Okay, we’re here for awhile. I’m going to start reviewing stuff. The usual caveats apply. My tastes aren’t yours, they might suck to you and certainly cannot withstand political scrutiny.
Today: a soup, but not just a soup.*
Do you have more beans than you did a few weeks ago? Probably?
Do you have more time than you did a few weeks ago? That depends on the presence and age of kids in you household and your employer’s work-from home policy and whether you’ve had to construct an online course from scratch.
If you have beans and time, I am going to tell you about the Best Soup, which comes with a special bonus for vegetarians.
People have been posting pictures of food on social media. I like food, and I like pictures of other stuff, but I don’t like pictures of food that much. Yes, I’m glad you’re cooking, but if you’re cooking, I want to know how to do it. Otherwise it’s just a picture of something you did that I didn’t do. Now, pictures of PETS, that I am fine with because I don’t want to know how to cook your pets.
Onto today’s business.
The recipe is here. It makes a lot of soup, so either eat soup for awhile (this is what we do when we aren’t serving it to friends because IT IS THE BEST SOUP) or freeze some, or halve it. It’s difficulty level is, well, Punjab. You double cook things.
The reason I am recommending this soup is not just that it is delicious, but that if you like to cook, it is also an education. At least it was for us.
If you are vegetarian like I am, you may have discovered that store-bought vegetarian boullion is not all that great. It’s fine. But it doesn’t do to things that meat boullions do. A fresh vegetable stock, on the other hand, can do amazing things that meat stocks cannot in terms of depth and complexity.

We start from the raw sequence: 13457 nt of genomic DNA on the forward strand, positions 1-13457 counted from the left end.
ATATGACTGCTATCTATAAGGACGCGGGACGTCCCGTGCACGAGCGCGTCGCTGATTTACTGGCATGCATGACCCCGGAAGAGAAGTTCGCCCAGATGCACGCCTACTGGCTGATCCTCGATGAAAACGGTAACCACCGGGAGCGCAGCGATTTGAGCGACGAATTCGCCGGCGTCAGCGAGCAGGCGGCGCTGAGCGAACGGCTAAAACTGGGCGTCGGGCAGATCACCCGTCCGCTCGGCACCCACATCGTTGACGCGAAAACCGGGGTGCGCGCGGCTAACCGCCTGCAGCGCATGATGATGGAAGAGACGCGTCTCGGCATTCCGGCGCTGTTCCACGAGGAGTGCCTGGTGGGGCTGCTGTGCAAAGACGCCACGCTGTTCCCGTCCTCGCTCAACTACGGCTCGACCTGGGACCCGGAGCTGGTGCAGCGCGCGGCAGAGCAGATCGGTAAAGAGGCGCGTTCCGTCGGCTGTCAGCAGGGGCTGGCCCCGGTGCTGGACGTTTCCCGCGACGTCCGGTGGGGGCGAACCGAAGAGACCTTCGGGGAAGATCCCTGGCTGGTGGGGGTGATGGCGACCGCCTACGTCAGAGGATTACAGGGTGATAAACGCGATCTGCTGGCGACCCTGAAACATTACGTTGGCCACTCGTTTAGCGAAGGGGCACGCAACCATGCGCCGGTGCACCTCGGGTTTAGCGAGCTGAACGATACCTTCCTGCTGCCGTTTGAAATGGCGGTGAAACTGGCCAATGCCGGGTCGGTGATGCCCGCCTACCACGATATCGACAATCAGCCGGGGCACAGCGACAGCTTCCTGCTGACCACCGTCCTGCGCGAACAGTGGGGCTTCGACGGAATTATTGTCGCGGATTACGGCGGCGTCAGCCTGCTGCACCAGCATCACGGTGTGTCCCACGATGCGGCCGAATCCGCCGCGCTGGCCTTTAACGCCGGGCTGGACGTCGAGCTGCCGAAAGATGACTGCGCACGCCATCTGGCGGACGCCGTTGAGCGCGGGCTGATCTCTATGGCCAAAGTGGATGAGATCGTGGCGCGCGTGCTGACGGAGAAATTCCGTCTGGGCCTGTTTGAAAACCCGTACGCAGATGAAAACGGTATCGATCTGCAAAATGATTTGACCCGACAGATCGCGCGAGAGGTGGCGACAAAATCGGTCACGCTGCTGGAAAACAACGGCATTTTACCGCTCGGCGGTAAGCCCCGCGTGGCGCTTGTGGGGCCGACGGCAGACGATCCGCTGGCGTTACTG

The sachet: This is where this recipe shines. Once you learn how to make a sachet, it’s a skill for life. A few weeks ago in THE BEFORE Carrie had made some rosemary cannellini** beans which were good and we ate. But there were some left over. So I made a minestrone with them, and I used a sachet. It was the best minestrone. As a bonus, you can put parts of vegetables you might not eat (like the green parts of leeks–recipes never call for them) in a sachet and they can work their magic.
Also, you can make small sachets: stuff aromatics into that metal tea ball in your drawer that you never use. It works for anything with a cooking liquid.
A note on beans: do you need to use the expensive Rancho Gordo beans? No. Yes, I have spent the money and found that they are actually delicious. But we’ve done this successfully with navies and great northerns and bean perfectly happy. BAM!
This is where, if you missed the initial Corona Hoarding, you are actually in luck if and when you acquire your next dry beans. The problem with most store-bought dried beans is that they have been sitting on the shelf forever, or at least for far too long. You want fresher dried beans. The other tip, less relevant now but more relevant in more plentiful times, is to buy your dried beans from a place where vegetarians shop (bulk stores, Co-Ops, etc), since they tend to cook more beans. Vegetarians aren’t the only ones, but High Bean Turnover is key to good dry beans from the store.
*I started a review on pants but my feelings on pants are so ambivalent right now it’s hard to write anything cogent.
**WordPress keeps trying to correct words like boullion and cannellini (which it converts to cannelloni). If this it’s the bad at food names, how do all those people have all those cooking blogs stuffing up our search engines?